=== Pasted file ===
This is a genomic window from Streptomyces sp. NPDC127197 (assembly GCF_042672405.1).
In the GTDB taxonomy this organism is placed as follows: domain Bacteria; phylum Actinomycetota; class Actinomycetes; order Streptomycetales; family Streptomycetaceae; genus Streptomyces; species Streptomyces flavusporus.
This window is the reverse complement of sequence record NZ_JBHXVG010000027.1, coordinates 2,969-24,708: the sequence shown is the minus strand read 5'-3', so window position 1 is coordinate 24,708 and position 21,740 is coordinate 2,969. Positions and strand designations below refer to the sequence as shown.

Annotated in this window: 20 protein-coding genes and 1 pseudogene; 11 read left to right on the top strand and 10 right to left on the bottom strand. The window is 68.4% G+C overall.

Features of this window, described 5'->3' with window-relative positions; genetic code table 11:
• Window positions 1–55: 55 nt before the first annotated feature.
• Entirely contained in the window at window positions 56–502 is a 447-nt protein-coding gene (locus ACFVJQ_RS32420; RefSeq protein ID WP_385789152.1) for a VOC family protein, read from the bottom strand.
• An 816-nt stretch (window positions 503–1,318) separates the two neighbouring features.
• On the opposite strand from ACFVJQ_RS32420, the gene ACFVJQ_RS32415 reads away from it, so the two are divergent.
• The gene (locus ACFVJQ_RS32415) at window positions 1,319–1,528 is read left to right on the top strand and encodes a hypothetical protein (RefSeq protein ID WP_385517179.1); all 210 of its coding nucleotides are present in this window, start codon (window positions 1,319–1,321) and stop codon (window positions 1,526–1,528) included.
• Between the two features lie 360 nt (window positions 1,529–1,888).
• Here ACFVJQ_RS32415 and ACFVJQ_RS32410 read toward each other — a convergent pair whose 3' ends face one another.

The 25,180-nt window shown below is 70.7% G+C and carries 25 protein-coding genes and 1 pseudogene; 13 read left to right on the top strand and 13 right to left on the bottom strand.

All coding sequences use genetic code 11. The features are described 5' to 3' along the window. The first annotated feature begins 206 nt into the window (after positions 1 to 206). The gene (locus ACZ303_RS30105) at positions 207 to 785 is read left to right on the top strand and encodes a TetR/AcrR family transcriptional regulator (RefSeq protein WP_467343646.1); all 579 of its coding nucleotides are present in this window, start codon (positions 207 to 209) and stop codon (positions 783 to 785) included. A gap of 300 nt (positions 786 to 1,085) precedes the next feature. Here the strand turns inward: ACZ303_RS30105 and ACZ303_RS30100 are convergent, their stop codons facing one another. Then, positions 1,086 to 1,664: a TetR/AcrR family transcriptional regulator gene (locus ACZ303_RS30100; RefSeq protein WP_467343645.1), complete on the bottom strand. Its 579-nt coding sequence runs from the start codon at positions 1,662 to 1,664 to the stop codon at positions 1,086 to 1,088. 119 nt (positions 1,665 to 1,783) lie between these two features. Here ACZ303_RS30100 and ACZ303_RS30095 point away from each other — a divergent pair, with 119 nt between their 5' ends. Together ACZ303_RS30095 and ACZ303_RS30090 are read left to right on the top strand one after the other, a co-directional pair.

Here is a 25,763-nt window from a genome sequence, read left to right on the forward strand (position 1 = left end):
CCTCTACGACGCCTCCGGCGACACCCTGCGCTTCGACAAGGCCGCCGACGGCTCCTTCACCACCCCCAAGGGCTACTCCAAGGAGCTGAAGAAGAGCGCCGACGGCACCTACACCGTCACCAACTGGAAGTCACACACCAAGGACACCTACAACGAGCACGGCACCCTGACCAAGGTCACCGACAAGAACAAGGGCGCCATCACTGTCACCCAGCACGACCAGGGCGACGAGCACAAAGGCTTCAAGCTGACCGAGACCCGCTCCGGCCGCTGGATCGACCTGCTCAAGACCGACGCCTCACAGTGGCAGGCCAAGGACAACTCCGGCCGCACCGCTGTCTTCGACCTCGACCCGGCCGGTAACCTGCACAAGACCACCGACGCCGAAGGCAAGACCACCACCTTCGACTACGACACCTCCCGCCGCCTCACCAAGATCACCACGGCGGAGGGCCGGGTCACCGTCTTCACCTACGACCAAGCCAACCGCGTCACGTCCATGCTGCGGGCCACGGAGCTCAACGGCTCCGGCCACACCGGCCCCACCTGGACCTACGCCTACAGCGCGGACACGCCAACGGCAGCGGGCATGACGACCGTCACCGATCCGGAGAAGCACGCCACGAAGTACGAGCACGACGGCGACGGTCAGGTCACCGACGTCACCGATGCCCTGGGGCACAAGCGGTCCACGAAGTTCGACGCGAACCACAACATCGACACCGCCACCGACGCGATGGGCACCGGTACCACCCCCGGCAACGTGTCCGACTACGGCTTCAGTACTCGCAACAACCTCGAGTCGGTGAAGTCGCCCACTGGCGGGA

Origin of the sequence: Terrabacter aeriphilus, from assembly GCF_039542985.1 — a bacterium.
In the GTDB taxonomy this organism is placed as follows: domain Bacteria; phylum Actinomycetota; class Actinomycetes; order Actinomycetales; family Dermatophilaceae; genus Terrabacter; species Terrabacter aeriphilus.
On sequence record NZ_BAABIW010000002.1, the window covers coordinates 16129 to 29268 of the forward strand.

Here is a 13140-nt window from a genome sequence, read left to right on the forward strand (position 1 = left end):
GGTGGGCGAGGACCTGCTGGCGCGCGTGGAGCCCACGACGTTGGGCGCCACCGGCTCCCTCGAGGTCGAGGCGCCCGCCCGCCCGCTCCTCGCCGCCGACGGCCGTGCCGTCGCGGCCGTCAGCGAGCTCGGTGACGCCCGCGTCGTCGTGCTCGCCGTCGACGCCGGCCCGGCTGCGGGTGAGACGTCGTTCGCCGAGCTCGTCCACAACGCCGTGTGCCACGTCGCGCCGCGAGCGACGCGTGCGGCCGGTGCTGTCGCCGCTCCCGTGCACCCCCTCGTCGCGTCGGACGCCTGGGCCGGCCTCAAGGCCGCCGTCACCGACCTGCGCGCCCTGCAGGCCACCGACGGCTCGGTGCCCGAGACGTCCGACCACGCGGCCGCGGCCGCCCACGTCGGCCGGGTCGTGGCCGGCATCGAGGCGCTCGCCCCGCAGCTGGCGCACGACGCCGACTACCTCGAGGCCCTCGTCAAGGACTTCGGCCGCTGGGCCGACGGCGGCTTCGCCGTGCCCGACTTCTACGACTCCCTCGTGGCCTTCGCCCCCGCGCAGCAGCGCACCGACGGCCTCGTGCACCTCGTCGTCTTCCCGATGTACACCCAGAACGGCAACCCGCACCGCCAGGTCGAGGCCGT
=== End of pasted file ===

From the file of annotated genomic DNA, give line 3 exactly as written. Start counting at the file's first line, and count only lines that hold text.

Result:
This window is the reverse complement of sequence record NZ_JBHXVG010000027.1, coordinates 2,969-24,708: the sequence shown is the minus strand read 5'-3', so window position 1 is coordinate 24,708 and position 21,740 is coordinate 2,969. Positions and strand designations below refer to the sequence as shown.